This critical survey of modern poetry from Thomas Hardy to Seamus Heaney considers both the self-consciously revolutionary innovations of Modernism and more traditional developments, taking fully into account the extent to which 'English' can no longer be equated solely with England. Scots, Welsh and Irish poetry, and poetry from Commonwealth countries such as Australia, New Zealand and the Caribbean, are recognised as equally important aspects of the diversity that characterises modern poetry in English; and, in particular, the contributions of North American poets such as Ezra Pound, William Carlos Williams, Wallace Stevens and Robert Lowell receive the major emphasis that their achievement and extensive influence warrants and attention is given to important new perspectives in the work of women poets such as Adrienne Rich, Sylvia Plath and Elizabeth Bishop.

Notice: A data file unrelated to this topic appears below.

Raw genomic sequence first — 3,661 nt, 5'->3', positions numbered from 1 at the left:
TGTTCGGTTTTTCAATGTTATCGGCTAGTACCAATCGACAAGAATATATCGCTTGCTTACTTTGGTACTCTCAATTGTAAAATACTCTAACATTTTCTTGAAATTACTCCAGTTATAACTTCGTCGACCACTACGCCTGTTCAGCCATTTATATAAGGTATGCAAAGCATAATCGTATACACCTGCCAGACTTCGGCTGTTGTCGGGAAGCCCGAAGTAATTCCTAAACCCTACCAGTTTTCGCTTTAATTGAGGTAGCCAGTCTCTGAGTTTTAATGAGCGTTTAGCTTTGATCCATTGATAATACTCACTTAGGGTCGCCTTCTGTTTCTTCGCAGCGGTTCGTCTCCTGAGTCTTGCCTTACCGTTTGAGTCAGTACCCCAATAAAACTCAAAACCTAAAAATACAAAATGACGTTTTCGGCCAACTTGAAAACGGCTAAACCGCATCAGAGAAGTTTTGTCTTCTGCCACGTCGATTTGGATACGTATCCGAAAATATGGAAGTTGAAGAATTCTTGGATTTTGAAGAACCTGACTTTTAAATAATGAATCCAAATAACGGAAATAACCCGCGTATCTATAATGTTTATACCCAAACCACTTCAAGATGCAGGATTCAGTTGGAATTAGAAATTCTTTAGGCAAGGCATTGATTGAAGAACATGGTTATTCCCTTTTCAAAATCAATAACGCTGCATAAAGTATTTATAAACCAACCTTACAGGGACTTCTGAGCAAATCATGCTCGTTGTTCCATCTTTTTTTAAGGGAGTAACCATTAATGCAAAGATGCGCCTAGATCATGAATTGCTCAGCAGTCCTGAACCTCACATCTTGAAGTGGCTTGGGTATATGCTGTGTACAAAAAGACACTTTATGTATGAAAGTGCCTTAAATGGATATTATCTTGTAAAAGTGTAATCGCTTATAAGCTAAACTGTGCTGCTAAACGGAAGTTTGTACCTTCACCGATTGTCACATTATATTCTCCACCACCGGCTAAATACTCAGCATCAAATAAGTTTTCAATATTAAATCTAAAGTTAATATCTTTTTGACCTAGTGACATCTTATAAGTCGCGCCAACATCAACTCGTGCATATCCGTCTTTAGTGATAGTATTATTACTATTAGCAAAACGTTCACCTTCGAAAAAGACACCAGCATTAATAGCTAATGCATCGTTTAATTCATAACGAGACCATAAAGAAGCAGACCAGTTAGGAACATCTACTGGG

|Publication date:||19th April 1999|
|Author:||R. P. Draper|
|Categories:||Literary studies: poetry & poets, Literary studies: from c 1900 -, Literary theory,|
R.P. DRAPER is Emeritus Professor at the University of Aberdeen.More About R. P. Draper